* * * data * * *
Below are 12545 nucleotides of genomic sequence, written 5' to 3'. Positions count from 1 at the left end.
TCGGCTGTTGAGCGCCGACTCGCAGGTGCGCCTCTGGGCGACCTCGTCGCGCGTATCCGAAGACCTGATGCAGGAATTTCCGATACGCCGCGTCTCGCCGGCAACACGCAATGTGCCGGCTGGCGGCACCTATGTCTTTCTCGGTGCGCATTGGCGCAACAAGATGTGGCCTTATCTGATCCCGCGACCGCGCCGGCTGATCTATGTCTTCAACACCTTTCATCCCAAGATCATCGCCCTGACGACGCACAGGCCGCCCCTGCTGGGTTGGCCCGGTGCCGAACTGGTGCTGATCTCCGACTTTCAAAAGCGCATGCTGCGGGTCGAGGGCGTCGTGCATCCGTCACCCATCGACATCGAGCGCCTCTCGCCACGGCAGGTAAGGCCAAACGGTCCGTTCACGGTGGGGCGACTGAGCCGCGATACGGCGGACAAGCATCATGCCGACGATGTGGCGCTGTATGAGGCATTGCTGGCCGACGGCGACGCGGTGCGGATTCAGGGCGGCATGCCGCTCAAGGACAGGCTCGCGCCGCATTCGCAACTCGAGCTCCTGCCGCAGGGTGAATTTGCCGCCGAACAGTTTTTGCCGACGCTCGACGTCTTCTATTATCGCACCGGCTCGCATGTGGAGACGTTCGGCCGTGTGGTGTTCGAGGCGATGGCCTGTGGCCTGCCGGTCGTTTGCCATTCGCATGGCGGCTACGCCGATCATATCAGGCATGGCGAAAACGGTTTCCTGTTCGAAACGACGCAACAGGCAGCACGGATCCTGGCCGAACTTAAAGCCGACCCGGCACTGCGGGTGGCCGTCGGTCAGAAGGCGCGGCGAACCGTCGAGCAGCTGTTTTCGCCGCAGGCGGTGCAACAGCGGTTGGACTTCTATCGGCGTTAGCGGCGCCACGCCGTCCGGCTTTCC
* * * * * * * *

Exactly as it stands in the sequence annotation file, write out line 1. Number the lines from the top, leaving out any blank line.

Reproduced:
Below are 12545 nucleotides of genomic sequence, written 5' to 3'. Positions count from 1 at the left end.